Torture Isn't a Laughing Matter--It's Deadly Serious
From this week's Economist (no link avail), a book review:
Reports of the brutality of American interrogators—or their surrogates in Egypt and Uzbekistan—have become commonplace. Still, this book, by an army sergeant who spent six months at the American prison camp at Guantánamo Bay, has something to add, not because of what it says about the effects of inhumane treatment on suspects, but for what it did to soldiers like himself.
Erik Saar is “every American”. At the age of 22, he had never been outside his own country, had been married for three years and had proudly voted Republican in 2000. Not seeing much future in a marketing job at UPS, he joined the army to pursue a career in intelligence. The army taught him Arabic, and after September 11th, he “couldn't imagine anything more satisfying” than using his training to “flush out the terrorists who wanted to bring on a holy war.”
At Guantánamo, Mr Saar's world crashed. He attended a PowerPoint briefing by an army lawyer on the Geneva Convention, which George Bush decreed did not apply to the men picked up in Afghanistan, or elsewhere, in the “war on terrorism.” It was “nothing but spin,” he says, adding that the administration referred to the men held in Guantánamo as “detainees”, because to call them “prisoners” would have meant regarding them as “prisoners of war”.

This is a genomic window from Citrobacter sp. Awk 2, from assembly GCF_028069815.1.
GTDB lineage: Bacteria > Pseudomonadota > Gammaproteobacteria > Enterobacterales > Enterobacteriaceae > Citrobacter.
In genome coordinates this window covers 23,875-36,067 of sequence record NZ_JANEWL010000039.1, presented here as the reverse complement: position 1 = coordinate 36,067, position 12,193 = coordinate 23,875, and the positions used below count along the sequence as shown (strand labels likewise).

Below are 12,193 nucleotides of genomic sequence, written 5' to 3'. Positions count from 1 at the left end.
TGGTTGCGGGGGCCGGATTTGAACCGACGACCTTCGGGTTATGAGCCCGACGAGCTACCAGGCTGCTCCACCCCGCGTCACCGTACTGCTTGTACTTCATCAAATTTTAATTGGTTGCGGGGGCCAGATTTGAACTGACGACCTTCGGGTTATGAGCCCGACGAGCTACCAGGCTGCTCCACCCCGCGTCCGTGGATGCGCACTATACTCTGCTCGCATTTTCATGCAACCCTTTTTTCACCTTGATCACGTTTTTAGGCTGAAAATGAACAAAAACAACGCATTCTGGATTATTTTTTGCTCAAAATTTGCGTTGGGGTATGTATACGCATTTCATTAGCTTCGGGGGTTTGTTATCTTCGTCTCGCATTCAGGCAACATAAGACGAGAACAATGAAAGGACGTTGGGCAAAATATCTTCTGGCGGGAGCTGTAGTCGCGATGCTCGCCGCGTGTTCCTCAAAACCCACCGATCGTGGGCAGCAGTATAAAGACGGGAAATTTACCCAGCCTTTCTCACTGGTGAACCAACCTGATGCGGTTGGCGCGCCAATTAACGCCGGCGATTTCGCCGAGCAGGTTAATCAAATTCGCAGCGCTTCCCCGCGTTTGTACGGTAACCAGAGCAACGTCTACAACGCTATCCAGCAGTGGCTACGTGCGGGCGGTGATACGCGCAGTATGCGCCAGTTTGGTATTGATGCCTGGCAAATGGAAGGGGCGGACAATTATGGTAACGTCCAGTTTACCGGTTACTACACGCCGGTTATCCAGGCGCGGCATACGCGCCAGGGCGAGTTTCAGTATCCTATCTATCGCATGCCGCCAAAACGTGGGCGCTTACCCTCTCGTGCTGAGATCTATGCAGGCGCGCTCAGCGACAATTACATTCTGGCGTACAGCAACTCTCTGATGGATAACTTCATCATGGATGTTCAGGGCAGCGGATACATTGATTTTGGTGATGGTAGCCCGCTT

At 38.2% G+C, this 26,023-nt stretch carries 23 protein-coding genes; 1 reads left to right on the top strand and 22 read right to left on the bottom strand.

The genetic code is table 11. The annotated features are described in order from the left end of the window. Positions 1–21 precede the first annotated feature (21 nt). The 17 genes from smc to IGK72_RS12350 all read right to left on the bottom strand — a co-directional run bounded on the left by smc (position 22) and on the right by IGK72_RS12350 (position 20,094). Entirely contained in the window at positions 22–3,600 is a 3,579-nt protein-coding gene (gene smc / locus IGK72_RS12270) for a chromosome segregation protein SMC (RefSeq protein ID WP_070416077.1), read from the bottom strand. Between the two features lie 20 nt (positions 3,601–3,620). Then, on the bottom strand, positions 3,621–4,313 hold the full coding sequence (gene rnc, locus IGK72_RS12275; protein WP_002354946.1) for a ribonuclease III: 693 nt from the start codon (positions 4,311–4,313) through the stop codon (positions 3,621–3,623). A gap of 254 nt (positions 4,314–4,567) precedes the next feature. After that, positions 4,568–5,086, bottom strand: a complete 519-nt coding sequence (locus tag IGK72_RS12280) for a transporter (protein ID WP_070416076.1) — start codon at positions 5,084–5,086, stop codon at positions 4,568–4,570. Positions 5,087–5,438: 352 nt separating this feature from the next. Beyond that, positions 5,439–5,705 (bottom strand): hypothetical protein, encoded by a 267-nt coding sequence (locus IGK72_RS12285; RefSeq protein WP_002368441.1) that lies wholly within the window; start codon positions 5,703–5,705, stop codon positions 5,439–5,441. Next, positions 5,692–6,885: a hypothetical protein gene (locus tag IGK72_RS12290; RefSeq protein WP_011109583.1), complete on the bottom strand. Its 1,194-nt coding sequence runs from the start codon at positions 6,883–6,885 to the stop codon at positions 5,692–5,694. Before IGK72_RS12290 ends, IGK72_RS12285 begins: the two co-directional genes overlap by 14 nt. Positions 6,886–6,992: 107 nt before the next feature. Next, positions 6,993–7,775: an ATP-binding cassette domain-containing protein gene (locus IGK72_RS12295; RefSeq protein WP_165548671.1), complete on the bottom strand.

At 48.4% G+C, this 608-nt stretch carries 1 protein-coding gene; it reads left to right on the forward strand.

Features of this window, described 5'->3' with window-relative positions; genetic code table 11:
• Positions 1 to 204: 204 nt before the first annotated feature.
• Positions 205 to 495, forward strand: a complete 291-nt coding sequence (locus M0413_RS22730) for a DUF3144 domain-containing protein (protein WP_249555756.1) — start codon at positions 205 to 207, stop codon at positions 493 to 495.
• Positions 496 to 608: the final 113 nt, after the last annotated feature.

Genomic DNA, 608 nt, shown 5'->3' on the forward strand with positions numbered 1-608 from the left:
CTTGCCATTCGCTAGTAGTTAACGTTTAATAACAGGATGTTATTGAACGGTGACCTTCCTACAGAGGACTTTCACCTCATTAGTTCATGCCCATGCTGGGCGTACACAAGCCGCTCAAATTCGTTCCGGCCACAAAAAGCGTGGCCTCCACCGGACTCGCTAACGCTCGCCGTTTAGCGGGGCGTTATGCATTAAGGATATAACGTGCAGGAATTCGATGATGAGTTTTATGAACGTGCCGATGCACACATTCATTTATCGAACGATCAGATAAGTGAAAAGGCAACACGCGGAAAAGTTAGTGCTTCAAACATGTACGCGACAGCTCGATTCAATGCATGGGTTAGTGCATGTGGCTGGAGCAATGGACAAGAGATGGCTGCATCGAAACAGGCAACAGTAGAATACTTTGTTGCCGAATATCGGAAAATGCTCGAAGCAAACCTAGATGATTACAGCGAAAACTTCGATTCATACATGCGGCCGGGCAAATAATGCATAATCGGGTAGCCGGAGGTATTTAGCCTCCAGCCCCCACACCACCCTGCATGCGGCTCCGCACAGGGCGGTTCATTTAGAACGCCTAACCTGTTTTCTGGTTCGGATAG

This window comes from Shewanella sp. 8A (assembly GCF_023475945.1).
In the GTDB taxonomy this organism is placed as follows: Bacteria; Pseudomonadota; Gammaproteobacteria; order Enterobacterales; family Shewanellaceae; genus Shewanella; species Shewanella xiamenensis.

As a soldier this bothered Mr Saar. If America ignored the Geneva Convention, “what kind of brutality might we be visiting upon ourselves in the future fight?” Mr Saar had also been taught that torture doesn't work and that it produces less reliable information. When he saw torture being used at Guantánamo, he struggled to “reconcile my beliefs as an American, my conscience, and my religious beliefs with my duty as a soldier.”
The struggle was lost during the interrogation of a 21-year-old Saudi. The man was believed to have taken flight training with two of the September 11th hijackers. Interrogators got nothing from him. After each gruelling session, he returned to his cell and prayed, but a female interrogator sought to break him by making him feel dirty before his God. With the prisoner shackled in an uncomfortable position, she unbuttoned her blouse and began rubbing her breasts against him. “Do you like these big American tits?” she asked. She made another sexually crude remark, then added, “How do you think Allah feels about that?”
The prisoner spat in her face. She grew cruder. She told him she was having her period, unbuttoned her military trousers and wiped what she said was menstrual blood on his face (it wasn't blood; it was from a red magic marker). He screamed but did not break. Outside the room, she began to cry. So too did Mr Saar. “I hated myself.” Tears rolled down his cheeks. He went home, and took a shower, but “there wasn't enough hot water in all of Cuba to make me feel clean.”. [emphasis added]
The Economist reviewer concludes: "Not a policy to be proud of."
No, it's not. But I guess this is the kind of stuff that leaves tough guys from Ye Stolid Heartland like Lileks supremely Not Giving A Shit (or maybe titillated--it's kinda hard to tell from his sophomoric ditty over at the aptly named screed-blog).
Lileks, detailing a different interrogation than the one mentioned in the Economist, writes:
Invasion of Space by Female: Over the next few days, al-Qahtani is subjected to a drill known as Invasion of Space by a Female